Olympic Peninsula Road Trip

The boys had spring break last week and although my spring break had already occurred a few weeks before, we decided to do a quick one-night-away Olympic peninsula road trip.  Evan was gone on a work trip the day we left, so he didn’t get to come along for this particular adventure.

There are a lot of things on the northern side of the peninsula I’d like to take more time to see but for now a quick drive through worked well.  This time of year is still pretty wintry up in the higher elevations and many of the Olympic National Park facilities are still closed for the season.

We started out taking the ferry from Edmonds to Kingston, which is half fun and half timesaver so I don’t have to sit in traffic around Tacoma to drive up the eastern side of the peninsula. It’s about a 20-30 min ride.

I didn’t take any pictures once we got to the Kingston side but near there is an adorable tiny town called Port Gamble that looks like it would be super fun to hang out in during the summer.  Below is Dungeness Landing beach park in Sequim.  The lavender fields in Sequim are lovely but not blooming now, and I believe all those farms are closed to the public in the off season.  There is also some sort of wild animal park somewhere near here but we didn’t really have time to check that out.

This is at the Olympic National Park Visitor Center.  If you keep going past it up the mountain, there is a beautiful view area called Hurricane Ridge.  It’s covered in snow right now, so we skipped it. I’d like to go back eventually. This Elk is on display at the center.  Elliott says it is super glued to the floor.
At the visitors center.  There are hiking trails all over.  We didn’t go far.

This is Lake Crescent. There isn’t enough nitrogen in it to support algae growth so the water is exceptionally clear.

See all the logs at the bottom?!?  So cool

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No Vampires spotted here.  This is the where the Twilight books/movies are set.  In actuality the films were made in Oregon because it’s better there.  True story.

Cape Flattery. This is furthest point northwest in the contiguous United States. It’s on the Makah Indian Reservation and is very secluded.  This view was pretty much the whole point of going on the trip.  What we didn’t realize is that it’s about a 20 min hike from the parking lot to the view point and we got to the parking lot at 7pm and sunset was ~7:55PM. In this place you’re literally alone in a dark forest with zero cell phone reception and if you are me you have two children and a small dog too.  The rain had stopped and the evening was looking somewhat lovely, though darkness was coming fast. We made the decision to hike fast, got SUPER MUDDY and it was TOTALLY WORTH IT.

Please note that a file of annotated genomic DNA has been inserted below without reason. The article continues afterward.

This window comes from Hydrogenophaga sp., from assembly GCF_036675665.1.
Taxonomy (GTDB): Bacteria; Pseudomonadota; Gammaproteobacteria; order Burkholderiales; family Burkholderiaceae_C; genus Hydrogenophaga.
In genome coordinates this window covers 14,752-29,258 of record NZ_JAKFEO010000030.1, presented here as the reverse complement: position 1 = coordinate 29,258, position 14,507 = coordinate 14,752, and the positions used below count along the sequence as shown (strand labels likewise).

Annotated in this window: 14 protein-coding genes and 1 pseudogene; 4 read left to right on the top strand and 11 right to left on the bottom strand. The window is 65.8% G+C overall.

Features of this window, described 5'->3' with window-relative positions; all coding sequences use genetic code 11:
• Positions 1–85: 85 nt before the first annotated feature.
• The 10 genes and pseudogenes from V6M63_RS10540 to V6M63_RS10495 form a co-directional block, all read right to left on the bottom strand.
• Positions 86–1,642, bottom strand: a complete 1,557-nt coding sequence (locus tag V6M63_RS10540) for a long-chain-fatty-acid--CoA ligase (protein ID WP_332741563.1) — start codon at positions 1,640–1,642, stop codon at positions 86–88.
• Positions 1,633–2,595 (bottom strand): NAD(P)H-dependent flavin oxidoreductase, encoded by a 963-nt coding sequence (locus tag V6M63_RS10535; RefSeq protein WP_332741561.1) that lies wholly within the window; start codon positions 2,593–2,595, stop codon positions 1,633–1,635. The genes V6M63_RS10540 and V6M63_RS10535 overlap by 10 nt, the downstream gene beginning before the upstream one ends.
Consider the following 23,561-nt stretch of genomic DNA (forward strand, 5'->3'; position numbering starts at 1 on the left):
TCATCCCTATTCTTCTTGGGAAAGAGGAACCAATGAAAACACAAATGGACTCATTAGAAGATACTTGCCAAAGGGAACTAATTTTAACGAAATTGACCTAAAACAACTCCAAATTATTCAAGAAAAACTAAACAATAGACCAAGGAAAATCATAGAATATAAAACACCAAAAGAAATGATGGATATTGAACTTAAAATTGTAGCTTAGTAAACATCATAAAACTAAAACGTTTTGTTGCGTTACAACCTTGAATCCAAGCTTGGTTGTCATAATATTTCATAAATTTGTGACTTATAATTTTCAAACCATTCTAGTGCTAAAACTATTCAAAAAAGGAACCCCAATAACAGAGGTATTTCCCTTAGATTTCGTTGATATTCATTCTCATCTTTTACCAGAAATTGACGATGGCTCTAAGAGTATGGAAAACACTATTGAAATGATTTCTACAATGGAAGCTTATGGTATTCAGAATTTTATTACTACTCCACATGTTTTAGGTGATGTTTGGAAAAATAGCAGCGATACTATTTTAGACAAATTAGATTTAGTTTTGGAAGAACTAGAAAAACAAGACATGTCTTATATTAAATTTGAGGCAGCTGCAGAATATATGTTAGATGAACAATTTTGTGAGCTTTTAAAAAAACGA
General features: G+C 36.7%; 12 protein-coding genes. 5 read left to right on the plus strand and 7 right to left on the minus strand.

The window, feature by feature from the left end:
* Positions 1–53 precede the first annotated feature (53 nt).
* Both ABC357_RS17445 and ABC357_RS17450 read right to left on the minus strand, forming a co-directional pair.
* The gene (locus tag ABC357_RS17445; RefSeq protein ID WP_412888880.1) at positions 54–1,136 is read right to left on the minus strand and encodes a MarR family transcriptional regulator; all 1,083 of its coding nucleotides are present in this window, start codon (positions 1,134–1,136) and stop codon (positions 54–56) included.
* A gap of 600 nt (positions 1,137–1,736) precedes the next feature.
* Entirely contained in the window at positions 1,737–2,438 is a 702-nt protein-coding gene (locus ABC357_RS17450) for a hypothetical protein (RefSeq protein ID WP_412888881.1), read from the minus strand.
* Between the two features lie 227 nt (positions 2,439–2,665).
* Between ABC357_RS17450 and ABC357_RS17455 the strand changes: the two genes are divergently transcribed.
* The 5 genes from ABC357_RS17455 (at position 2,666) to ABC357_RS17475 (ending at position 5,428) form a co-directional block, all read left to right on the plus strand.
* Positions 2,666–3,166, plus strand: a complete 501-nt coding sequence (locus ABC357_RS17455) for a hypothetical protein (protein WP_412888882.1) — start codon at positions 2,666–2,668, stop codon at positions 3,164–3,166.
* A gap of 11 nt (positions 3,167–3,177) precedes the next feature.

We got “home” to our cabin in time to catch the sunset on the beach. 

The next day we headed home the long way, around the western side of the peninsula.  This side is a bit more boring and there is really nowhere to stay overnight this time of year unless you are camping. I’m not that tough. We took a potty break here at Ruby Beach and the sun shined on us and it felt glorious.  You also have to hike down to get to the water and Patrick is mad at me that we didn’t do it because we were just passing through.  This is a real place!  So pretty.

Here is our day one:

and day two: See all those icons from Tacoma to home?  TRAFFIC all day every day.

We had fun.  The boys found tons of sand dollars, a sea urchin, a “mermaid’s purse” and of course excellent sticks. We saw bunnies, elk (real ones), and bald eagles. We had junk food and freezer pizza when there was no restaurant open on the rez. Next time I’d like to take several days during a warmer season to check out stuff in more detail.  More time in Sequim, Hurricane Ridge, walking to Cape Flattery with a flashlight mayhaps, and checking out the beaches on the western coast more.

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